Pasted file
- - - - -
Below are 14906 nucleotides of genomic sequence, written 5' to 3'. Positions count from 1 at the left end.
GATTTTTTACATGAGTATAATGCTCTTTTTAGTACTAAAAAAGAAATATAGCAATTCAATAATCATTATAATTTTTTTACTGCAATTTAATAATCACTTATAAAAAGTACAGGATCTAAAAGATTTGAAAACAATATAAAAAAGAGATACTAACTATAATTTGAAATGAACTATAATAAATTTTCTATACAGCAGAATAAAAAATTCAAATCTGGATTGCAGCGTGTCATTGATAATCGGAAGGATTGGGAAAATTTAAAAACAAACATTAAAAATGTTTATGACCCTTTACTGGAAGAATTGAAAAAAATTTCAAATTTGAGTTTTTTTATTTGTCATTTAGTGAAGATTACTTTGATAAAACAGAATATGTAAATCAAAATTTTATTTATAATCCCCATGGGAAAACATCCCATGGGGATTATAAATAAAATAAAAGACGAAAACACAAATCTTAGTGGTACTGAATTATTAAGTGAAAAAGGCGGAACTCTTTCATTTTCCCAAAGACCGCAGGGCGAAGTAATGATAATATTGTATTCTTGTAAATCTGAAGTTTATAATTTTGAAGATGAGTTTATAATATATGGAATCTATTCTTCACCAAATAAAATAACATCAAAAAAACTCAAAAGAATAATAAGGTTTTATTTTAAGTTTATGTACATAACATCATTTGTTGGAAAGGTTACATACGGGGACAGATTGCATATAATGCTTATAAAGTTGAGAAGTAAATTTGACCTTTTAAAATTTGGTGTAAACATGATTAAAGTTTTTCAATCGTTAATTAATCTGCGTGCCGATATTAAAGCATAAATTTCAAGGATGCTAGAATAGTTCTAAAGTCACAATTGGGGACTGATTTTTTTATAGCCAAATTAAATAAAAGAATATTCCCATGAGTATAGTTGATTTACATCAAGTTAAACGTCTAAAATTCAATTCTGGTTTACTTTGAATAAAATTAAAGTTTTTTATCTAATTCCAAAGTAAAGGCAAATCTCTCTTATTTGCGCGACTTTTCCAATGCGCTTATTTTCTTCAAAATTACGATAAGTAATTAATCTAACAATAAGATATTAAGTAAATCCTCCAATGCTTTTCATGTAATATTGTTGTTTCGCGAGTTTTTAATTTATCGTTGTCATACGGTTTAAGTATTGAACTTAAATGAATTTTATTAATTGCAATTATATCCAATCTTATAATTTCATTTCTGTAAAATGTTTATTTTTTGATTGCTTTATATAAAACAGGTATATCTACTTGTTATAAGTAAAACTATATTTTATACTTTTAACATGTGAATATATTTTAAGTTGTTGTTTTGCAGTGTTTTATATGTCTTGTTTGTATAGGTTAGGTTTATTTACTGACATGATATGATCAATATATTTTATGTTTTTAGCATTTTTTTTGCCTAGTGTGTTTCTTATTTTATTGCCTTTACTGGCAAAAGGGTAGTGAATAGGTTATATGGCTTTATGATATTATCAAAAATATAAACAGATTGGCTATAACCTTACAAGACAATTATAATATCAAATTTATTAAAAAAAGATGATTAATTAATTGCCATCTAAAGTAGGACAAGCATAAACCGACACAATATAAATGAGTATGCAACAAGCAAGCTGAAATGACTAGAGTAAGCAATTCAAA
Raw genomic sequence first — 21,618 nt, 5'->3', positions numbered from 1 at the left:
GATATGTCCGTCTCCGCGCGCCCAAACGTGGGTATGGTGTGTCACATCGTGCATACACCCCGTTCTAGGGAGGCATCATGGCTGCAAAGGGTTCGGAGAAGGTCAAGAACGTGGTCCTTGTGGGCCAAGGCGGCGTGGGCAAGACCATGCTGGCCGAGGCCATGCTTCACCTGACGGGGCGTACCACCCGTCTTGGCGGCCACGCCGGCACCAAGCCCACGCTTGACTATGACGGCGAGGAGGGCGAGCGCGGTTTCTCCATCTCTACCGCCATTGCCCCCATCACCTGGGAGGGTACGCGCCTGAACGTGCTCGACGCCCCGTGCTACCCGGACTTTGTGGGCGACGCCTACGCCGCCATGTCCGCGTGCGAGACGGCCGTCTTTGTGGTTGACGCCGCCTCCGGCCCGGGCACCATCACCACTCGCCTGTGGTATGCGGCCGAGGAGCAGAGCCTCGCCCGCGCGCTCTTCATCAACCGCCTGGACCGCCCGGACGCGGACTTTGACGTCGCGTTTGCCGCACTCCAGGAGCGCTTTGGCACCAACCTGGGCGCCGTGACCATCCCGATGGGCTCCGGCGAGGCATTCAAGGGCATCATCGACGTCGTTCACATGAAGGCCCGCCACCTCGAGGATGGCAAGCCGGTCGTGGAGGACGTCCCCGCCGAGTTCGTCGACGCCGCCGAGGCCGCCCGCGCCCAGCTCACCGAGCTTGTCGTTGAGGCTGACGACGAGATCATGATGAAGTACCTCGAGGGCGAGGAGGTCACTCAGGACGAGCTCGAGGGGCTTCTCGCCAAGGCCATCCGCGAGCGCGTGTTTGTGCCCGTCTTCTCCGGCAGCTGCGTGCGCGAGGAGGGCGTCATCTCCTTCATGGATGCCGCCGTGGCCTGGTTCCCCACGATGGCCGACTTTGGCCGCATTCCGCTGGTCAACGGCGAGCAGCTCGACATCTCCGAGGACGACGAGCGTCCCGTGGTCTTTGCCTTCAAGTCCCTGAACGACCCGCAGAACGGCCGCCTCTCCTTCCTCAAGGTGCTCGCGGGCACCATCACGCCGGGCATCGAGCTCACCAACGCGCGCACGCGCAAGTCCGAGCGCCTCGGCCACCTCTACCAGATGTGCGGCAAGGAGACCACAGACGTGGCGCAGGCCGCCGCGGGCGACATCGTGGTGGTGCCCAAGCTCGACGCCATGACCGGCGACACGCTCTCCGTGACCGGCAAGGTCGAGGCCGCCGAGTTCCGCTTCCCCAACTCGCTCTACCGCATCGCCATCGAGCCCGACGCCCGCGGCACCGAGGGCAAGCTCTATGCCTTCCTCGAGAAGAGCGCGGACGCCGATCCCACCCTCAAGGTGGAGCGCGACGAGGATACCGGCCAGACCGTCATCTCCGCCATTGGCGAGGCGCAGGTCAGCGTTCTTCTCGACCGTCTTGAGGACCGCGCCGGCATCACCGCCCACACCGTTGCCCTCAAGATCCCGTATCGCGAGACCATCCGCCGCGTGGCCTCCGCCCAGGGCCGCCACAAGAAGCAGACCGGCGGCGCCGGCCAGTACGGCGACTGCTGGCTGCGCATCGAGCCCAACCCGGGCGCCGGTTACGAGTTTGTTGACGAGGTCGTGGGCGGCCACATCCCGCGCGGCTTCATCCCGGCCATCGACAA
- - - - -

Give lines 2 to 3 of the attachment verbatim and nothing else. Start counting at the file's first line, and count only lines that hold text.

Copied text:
GATTTTTTACATGAGTATAATGCTCTTTTTAGTACTAAAAAAGAAATATAGCAATTCAATAATCATTATAATTTTTTTACTGCAATTTAATAATCACTTATAAAAAGTACAGGATCTAAAAGATTTGAAAACAATATAAAAAAGAGATACTAACTATAATTTGAAATGAACTATAATAAATTTTCTATACAGCAGAATAAAAAATTCAAATCTGGATTGCAGCGTGTCATTGATAATCGGAAGGATTGGGAAAATTTAAAAACAAACATTAAAAATGTTTATGACCCTTTACTGGAAGAATTGAAAAAAATTTCAAATTTGAGTTTTTTTATTTGTCATTTAGTGAAGATTACTTTGATAAAACAGAATATGTAAATCAAAATTTTATTTATAATCCCCATGGGAAAACATCCCATGGGGATTATAAATAAAATAAAAGACGAAAACACAAATCTTAGTGGTACTGAATTATTAAGTGAAAAAGGCGGAACTCTTTCATTTTCCCAAAGACCGCAGGGCGAAGTAATGATAATATTGTATTCTTGTAAATCTGAAGTTTATAATTTTGAAGATGAGTTTATAATATATGGAATCTATTCTTCACCAAATAAAATAACATCAAAAAAACTCAAAAGAATAATAAGGTTTTATTTTAAGTTTATGTACATAACATCATTTGTTGGAAAGGTTACATACGGGGACAGATTGCATATAATGCTTATAAAGTTGAGAAGTAAATTTGACCTTTTAAAATTTGGTGTAAACATGATTAAAGTTTTTCAATCGTTAATTAATCTGCGTGCCGATATTAAAGCATAAATTTCAAGGATGCTAGAATAGTTCTAAAGTCACAATTGGGGACTGATTTTTTTATAGCCAAATTAAATAAAAGAATATTCCCATGAGTATAGTTGATTTACATCAAGTTAAACGTCTAAAATTCAATTCTGGTTTACTTTGAATAAAATTAAAGTTTTTTATCTAATTCCAAAGTAAAGGCAAATCTCTCTTATTTGCGCGACTTTTCCAATGCGCTTATTTTCTTCAAAATTACGATAAGTAATTAATCTAACAATAAGATATTAAGTAAATCCTCCAATGCTTTTCATGTAATATTGTTGTTTCGCGAGTTTTTAATTTATCGTTGTCATACGGTTTAAGTATTGAACTTAAATGAATTTTATTAATTGCAATTATATCCAATCTTATAATTTCATTTCTGTAAAATGTTTATTTTTTGATTGCTTTATATAAAACAGGTATATCTACTTGTTATAAGTAAAACTATATTTTATACTTTTAACATGTGAATATATTTTAAGTTGTTGTTTTGCAGTGTTTTATATGTCTTGTTTGTATAGGTTAGGTTTATTTACTGACATGATATGATCAATATATTTTATGTTTTTAGCATTTTTTTTGCCTAGTGTGTTTCTTATTTTATTGCCTTTACTGGCAAAAGGGTAGTGAATAGGTTATATGGCTTTATGATATTATCAAAAATATAAACAGATTGGCTATAACCTTACAAGACAATTATAATATCAAATTTATTAAAAAAAGATGATTAATTAATTGCCATCTAAAGTAGGACAAGCATAAACCGACACAATATAAATGAGTATGCAACAAGCAAGCTGAAATGACTAGAGTAAGCAATTCAAA
Raw genomic sequence first — 21,618 nt, 5'->3', positions numbered from 1 at the left: